Isaac Watts was the son of a schoolmaster, and was born in Southampton, July 17, 1674. He is said to have shown remarkable precocity in childhood, beginning the study of Latin, in his fourth year, and writing respectable verses at the age of seven. At the age of sixteen, he went to London to study in the Academy of the Rev. Thomas Rowe, an Independent minister. In 1698, he became assistant minister of the Independent Church, Berry St., London. In 1702, he became pastor. In 1712, he accepted an invitation to visit Sir Thomas Abney, at his residence of Abney Park, and at Sir Thomas' pressing request, made it his home for the remainder of his life. It was a residence most favourable for his health, and for the prosecution of his literary… Go to person page >
Lo, what a pleasing sight. This in a few collections is a rewritten form in S. M. of Watts's C. M. rendering of Ps. cxxxiii., from his Hymns, &c, 1707, and his Psalms of David, 1719, where it begins "Lo, what an entertaining sight" (p. 1240, i. 304.).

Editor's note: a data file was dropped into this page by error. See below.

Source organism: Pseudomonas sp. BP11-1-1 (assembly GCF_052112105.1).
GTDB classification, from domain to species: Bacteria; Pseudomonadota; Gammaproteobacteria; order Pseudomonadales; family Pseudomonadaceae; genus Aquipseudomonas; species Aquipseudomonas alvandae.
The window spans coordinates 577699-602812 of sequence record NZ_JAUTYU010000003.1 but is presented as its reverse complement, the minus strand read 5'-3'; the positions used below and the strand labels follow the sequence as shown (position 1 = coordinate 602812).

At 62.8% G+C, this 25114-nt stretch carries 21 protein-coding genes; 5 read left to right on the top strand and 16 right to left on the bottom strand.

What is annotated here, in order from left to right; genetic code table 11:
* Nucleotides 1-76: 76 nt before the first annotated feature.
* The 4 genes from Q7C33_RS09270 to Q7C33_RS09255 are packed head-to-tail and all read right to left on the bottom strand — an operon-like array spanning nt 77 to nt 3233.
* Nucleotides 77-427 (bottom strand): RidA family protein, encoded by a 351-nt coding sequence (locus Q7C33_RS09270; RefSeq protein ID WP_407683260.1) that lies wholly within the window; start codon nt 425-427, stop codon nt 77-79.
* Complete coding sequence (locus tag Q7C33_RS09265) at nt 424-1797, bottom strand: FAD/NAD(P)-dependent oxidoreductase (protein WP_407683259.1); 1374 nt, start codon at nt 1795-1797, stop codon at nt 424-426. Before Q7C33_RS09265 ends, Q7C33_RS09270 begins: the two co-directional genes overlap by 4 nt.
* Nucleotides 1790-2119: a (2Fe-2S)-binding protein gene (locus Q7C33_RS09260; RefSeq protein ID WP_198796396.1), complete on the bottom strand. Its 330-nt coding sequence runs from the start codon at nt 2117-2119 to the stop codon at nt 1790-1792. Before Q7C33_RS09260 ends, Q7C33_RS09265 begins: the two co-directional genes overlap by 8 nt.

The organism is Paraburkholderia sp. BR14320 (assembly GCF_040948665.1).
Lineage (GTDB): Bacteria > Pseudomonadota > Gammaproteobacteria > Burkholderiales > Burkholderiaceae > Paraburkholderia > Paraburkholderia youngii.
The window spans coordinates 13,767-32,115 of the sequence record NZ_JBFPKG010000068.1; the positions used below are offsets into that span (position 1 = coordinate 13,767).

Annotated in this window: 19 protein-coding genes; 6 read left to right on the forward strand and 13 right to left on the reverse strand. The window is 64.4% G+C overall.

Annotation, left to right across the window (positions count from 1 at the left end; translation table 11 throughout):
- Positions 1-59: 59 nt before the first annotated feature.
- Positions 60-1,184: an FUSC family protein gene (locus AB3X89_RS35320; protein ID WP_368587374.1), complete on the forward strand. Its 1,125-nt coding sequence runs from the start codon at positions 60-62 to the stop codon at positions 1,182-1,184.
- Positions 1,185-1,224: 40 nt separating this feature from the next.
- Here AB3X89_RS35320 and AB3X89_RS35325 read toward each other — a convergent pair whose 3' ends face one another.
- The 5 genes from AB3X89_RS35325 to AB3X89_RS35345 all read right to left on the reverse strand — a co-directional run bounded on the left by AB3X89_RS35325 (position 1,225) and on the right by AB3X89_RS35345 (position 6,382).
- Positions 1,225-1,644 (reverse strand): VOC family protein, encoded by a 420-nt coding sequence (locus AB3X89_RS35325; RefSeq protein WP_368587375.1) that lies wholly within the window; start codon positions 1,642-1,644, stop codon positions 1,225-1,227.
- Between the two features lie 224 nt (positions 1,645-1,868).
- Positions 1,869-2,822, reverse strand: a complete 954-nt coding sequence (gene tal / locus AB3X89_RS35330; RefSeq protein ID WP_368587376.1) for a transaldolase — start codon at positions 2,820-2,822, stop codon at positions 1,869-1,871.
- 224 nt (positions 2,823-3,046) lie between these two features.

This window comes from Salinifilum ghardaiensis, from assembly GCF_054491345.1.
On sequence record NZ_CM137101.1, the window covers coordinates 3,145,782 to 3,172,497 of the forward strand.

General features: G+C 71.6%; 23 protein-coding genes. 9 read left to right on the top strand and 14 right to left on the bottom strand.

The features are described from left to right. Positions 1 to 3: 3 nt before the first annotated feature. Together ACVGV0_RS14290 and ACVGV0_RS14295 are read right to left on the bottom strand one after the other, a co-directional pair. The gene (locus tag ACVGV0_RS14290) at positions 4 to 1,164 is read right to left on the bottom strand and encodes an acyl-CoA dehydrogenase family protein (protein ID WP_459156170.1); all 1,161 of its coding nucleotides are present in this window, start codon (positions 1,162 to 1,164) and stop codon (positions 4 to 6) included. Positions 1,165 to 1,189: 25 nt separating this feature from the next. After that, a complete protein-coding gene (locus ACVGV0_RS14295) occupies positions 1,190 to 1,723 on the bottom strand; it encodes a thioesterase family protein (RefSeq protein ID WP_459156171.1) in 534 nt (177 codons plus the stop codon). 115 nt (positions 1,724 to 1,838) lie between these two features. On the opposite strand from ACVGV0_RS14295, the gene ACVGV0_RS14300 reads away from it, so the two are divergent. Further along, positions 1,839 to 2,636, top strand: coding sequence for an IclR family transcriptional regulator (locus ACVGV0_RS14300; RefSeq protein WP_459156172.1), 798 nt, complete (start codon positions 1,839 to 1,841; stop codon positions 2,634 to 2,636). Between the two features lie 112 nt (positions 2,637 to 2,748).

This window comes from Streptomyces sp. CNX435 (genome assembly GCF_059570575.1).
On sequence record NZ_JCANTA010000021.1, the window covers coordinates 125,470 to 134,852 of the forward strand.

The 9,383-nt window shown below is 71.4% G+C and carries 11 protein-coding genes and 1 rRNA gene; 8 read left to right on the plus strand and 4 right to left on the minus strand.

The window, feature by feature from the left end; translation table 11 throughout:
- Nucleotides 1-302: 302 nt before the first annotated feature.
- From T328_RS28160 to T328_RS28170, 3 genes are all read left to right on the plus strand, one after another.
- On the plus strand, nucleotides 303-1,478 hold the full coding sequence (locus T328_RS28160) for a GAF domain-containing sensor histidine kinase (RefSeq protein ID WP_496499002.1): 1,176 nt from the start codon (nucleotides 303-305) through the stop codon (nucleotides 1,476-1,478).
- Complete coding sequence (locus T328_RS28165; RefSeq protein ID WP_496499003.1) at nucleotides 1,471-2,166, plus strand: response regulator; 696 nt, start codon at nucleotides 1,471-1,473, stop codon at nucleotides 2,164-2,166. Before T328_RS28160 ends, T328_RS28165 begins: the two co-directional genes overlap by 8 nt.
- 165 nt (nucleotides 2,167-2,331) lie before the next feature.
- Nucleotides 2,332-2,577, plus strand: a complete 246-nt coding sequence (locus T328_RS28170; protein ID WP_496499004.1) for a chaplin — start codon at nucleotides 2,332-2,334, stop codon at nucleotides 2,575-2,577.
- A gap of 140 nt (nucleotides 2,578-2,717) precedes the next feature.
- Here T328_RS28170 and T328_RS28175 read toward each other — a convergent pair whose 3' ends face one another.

--John Julian, Dictionary of Hymnology, New Supplement (1907)
ST. THOMAS is actually lines 5 through 8 of the sixteen-line tune HOLBORN, composed by Aaron Williams (b. London, England, 1731; d. London, 1776) and published in his Collection (1763, 1765) as a setting for Charles Wesley's text "Soldiers of Christ, Arise" (570). The harmonization is by Lowell Maso…